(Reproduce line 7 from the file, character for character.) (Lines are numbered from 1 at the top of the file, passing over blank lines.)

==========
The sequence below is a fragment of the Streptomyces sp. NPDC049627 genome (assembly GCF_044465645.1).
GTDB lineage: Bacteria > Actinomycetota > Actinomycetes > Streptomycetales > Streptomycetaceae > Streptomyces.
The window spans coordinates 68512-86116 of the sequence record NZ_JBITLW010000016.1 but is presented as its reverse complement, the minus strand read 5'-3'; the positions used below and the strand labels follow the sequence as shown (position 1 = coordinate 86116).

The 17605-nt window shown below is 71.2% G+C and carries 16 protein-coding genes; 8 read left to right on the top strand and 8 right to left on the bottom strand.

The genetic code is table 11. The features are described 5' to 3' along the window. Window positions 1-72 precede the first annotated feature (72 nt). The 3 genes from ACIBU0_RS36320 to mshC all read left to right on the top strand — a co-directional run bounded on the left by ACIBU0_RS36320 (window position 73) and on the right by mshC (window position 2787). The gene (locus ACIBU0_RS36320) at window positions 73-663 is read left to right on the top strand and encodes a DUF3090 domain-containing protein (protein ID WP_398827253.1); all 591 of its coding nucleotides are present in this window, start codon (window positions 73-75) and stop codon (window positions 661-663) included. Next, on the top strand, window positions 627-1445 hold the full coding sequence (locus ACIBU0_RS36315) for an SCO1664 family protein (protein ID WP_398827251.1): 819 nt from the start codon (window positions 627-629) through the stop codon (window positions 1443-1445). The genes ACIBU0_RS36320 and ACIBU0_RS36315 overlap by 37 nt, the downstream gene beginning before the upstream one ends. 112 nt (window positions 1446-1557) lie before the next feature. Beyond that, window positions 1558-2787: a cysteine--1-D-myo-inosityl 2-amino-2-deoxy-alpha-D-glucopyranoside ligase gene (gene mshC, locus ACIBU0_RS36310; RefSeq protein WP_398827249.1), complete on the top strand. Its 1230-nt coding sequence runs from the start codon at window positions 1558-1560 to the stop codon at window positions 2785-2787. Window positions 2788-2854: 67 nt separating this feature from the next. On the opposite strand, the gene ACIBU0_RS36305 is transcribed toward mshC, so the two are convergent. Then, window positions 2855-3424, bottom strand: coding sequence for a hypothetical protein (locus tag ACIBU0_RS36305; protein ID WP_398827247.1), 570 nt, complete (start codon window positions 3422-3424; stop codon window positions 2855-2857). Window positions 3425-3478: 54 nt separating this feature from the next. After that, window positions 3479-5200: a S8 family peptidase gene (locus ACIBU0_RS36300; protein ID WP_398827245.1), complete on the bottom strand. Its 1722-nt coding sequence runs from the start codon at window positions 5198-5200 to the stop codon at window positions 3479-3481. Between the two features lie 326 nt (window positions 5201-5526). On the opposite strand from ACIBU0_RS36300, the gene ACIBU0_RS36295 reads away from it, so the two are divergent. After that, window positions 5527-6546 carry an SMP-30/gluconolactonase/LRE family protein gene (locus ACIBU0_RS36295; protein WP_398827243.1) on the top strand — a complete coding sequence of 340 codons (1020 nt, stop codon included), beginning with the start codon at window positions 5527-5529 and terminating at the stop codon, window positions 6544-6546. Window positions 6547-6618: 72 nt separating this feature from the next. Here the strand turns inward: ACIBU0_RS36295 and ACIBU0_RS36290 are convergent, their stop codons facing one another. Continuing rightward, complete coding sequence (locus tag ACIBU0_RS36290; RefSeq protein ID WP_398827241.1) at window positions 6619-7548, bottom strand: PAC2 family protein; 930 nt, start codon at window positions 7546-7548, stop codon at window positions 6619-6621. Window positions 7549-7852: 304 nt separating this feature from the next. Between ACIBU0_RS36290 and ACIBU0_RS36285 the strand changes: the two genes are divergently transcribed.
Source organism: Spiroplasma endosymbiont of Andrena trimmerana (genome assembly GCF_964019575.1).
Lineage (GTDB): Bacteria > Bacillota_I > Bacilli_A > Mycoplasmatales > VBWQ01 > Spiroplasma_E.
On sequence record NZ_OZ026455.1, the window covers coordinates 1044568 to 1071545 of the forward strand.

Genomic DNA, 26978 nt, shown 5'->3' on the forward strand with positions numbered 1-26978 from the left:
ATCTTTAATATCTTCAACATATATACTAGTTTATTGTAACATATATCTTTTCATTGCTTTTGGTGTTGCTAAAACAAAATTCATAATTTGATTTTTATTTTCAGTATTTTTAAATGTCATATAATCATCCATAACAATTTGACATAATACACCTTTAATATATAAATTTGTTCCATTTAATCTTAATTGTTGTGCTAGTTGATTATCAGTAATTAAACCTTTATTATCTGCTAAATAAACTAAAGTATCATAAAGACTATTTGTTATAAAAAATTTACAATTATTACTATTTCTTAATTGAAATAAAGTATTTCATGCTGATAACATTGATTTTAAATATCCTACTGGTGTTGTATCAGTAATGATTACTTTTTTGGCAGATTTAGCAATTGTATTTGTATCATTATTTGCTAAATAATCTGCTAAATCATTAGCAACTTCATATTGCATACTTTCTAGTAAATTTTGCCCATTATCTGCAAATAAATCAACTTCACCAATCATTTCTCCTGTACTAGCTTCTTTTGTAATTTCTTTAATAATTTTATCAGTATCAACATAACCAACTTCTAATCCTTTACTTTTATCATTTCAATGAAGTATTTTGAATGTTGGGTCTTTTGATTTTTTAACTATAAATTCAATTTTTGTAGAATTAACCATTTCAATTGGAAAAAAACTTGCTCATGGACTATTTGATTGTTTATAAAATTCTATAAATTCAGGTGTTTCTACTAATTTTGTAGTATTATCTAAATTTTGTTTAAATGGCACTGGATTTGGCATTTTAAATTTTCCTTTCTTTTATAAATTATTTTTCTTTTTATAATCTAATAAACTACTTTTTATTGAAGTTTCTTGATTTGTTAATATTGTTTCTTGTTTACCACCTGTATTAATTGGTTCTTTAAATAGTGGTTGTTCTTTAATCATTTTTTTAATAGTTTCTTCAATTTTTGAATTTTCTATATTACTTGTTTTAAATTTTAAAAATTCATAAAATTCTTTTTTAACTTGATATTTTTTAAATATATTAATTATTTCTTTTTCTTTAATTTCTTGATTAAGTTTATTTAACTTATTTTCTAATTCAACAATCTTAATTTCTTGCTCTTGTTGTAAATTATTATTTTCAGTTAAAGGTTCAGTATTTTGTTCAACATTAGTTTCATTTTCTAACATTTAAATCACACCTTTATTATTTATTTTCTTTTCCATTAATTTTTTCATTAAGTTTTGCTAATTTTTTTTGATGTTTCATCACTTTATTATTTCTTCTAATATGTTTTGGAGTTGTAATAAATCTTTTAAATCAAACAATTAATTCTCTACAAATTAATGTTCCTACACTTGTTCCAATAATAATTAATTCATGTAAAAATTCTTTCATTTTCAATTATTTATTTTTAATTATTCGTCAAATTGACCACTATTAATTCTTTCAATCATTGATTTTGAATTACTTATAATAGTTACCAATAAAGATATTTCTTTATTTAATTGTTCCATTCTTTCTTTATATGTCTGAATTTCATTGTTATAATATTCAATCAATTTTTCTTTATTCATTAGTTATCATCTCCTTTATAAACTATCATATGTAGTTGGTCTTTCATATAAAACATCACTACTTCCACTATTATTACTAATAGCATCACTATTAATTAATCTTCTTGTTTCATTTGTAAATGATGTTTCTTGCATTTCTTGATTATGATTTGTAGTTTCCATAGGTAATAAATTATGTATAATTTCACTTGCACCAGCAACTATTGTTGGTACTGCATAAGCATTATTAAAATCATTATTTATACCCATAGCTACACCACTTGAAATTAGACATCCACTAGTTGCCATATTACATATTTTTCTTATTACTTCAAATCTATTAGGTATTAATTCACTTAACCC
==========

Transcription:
Lineage (GTDB): Bacteria > Bacillota_I > Bacilli_A > Mycoplasmatales > VBWQ01 > Spiroplasma_E.